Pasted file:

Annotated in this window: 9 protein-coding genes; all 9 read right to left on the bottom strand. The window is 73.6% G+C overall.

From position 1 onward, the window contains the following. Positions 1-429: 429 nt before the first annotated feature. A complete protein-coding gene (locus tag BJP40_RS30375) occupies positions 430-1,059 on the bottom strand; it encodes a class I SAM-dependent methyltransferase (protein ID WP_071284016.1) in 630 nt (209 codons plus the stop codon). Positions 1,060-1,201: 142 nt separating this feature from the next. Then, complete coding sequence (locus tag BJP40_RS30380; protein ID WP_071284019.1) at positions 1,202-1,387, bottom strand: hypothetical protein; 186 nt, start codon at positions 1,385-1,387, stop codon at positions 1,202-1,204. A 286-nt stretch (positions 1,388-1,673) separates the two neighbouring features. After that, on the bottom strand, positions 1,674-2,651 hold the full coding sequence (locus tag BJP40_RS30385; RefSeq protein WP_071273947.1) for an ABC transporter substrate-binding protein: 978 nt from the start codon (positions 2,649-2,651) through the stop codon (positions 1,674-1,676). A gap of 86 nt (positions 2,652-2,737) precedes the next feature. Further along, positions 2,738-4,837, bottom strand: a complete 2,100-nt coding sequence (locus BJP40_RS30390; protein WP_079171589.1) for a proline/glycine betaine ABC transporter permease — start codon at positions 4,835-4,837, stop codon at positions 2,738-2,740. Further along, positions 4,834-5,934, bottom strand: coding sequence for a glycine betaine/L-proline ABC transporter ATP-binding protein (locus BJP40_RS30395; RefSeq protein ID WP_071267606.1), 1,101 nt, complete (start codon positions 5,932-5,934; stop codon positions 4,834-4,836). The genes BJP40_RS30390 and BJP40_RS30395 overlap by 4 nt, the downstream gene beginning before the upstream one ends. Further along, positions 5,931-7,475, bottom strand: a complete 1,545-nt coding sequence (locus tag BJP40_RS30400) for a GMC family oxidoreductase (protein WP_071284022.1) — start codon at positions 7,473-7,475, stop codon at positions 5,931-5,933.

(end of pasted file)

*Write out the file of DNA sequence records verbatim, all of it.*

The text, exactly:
Annotated in this window: 9 protein-coding genes; all 9 read right to left on the bottom strand. The window is 73.6% G+C overall.

From position 1 onward, the window contains the following. Positions 1-429: 429 nt before the first annotated feature. A complete protein-coding gene (locus tag BJP40_RS30375) occupies positions 430-1,059 on the bottom strand; it encodes a class I SAM-dependent methyltransferase (protein ID WP_071284016.1) in 630 nt (209 codons plus the stop codon). Positions 1,060-1,201: 142 nt separating this feature from the next. Then, complete coding sequence (locus tag BJP40_RS30380; protein ID WP_071284019.1) at positions 1,202-1,387, bottom strand: hypothetical protein; 186 nt, start codon at positions 1,385-1,387, stop codon at positions 1,202-1,204. A 286-nt stretch (positions 1,388-1,673) separates the two neighbouring features. After that, on the bottom strand, positions 1,674-2,651 hold the full coding sequence (locus tag BJP40_RS30385; RefSeq protein WP_071273947.1) for an ABC transporter substrate-binding protein: 978 nt from the start codon (positions 2,649-2,651) through the stop codon (positions 1,674-1,676). A gap of 86 nt (positions 2,652-2,737) precedes the next feature. Further along, positions 2,738-4,837, bottom strand: a complete 2,100-nt coding sequence (locus BJP40_RS30390; protein WP_079171589.1) for a proline/glycine betaine ABC transporter permease — start codon at positions 4,835-4,837, stop codon at positions 2,738-2,740. Further along, positions 4,834-5,934, bottom strand: coding sequence for a glycine betaine/L-proline ABC transporter ATP-binding protein (locus BJP40_RS30395; RefSeq protein ID WP_071267606.1), 1,101 nt, complete (start codon positions 5,932-5,934; stop codon positions 4,834-4,836). The genes BJP40_RS30390 and BJP40_RS30395 overlap by 4 nt, the downstream gene beginning before the upstream one ends. Further along, positions 5,931-7,475, bottom strand: a complete 1,545-nt coding sequence (locus tag BJP40_RS30400) for a GMC family oxidoreductase (protein WP_071284022.1) — start codon at positions 7,473-7,475, stop codon at positions 5,931-5,933.